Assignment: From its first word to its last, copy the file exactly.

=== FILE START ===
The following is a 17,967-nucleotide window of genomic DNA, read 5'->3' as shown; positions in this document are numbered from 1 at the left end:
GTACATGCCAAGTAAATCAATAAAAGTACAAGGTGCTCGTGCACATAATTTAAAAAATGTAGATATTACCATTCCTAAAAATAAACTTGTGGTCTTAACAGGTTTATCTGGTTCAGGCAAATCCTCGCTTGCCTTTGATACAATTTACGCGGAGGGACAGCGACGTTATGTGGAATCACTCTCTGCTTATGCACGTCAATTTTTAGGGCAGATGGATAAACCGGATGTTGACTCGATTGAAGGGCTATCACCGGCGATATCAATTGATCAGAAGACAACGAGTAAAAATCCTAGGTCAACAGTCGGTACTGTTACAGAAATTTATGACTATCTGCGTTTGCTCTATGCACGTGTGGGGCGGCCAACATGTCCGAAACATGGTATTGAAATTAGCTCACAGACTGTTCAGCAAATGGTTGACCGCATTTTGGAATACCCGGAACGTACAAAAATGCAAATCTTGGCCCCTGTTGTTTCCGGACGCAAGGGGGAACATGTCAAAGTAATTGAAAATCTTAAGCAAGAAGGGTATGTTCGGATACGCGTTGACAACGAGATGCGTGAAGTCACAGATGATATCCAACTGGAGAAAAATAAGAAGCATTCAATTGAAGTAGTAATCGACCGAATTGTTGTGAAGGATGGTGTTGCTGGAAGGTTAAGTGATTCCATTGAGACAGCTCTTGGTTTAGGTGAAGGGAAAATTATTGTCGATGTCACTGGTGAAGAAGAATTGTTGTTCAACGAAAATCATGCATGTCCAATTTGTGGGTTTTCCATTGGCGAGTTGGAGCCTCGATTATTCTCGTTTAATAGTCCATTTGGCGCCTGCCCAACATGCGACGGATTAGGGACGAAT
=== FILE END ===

The following is a 17,967-nucleotide window of genomic DNA, read 5'->3' as shown; positions in this document are numbered from 1 at the left end:
GTACATGCCAAGTAAATCAATAAAAGTACAAGGTGCTCGTGCACATAATTTAAAAAATGTAGATATTACCATTCCTAAAAATAAACTTGTGGTCTTAACAGGTTTATCTGGTTCAGGCAAATCCTCGCTTGCCTTTGATACAATTTACGCGGAGGGACAGCGACGTTATGTGGAATCACTCTCTGCTTATGCACGTCAATTTTTAGGGCAGATGGATAAACCGGATGTTGACTCGATTGAAGGGCTATCACCGGCGATATCAATTGATCAGAAGACAACGAGTAAAAATCCTAGGTCAACAGTCGGTACTGTTACAGAAATTTATGACTATCTGCGTTTGCTCTATGCACGTGTGGGGCGGCCAACATGTCCGAAACATGGTATTGAAATTAGCTCACAGACTGTTCAGCAAATGGTTGACCGCATTTTGGAATACCCGGAACGTACAAAAATGCAAATCTTGGCCCCTGTTGTTTCCGGACGCAAGGGGGAACATGTCAAAGTAATTGAAAATCTTAAGCAAGAAGGGTATGTTCGGATACGCGTTGACAACGAGATGCGTGAAGTCACAGATGATATCCAACTGGAGAAAAATAAGAAGCATTCAATTGAAGTAGTAATCGACCGAATTGTTGTGAAGGATGGTGTTGCTGGAAGGTTAAGTGATTCCATTGAGACAGCTCTTGGTTTAGGTGAAGGGAAAATTATTGTCGATGTCACTGGTGAAGAAGAATTGTTGTTCAACGAAAATCATGCATGTCCAATTTGTGGGTTTTCCATTGGCGAGTTGGAGCCTCGATTATTCTCGTTTAATAGTCCATTTGGCGCCTGCCCAACATGCGACGGATTAGGGACGAAT